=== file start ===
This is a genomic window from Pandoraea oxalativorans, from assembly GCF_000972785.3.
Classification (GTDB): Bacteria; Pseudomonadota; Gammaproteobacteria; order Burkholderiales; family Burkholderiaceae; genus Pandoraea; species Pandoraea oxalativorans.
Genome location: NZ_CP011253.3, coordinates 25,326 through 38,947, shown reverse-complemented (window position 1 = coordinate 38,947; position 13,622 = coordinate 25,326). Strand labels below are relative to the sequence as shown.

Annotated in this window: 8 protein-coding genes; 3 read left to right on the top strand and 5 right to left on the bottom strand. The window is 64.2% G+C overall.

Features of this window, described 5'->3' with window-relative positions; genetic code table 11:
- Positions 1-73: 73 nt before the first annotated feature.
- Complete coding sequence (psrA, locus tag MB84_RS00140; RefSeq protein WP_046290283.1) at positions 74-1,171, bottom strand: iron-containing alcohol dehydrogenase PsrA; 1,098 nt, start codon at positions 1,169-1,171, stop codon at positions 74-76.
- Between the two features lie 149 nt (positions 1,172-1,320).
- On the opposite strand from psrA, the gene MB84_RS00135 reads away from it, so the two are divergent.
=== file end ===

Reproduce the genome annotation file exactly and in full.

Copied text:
This is a genomic window from Pandoraea oxalativorans, from assembly GCF_000972785.3.
Classification (GTDB): Bacteria; Pseudomonadota; Gammaproteobacteria; order Burkholderiales; family Burkholderiaceae; genus Pandoraea; species Pandoraea oxalativorans.
Genome location: NZ_CP011253.3, coordinates 25,326 through 38,947, shown reverse-complemented (window position 1 = coordinate 38,947; position 13,622 = coordinate 25,326). Strand labels below are relative to the sequence as shown.

Annotated in this window: 8 protein-coding genes; 3 read left to right on the top strand and 5 right to left on the bottom strand. The window is 64.2% G+C overall.

Features of this window, described 5'->3' with window-relative positions; genetic code table 11:
- Positions 1-73: 73 nt before the first annotated feature.
- Complete coding sequence (psrA, locus tag MB84_RS00140; RefSeq protein WP_046290283.1) at positions 74-1,171, bottom strand: iron-containing alcohol dehydrogenase PsrA; 1,098 nt, start codon at positions 1,169-1,171, stop codon at positions 74-76.
- Between the two features lie 149 nt (positions 1,172-1,320).
- On the opposite strand from psrA, the gene MB84_RS00135 reads away from it, so the two are divergent.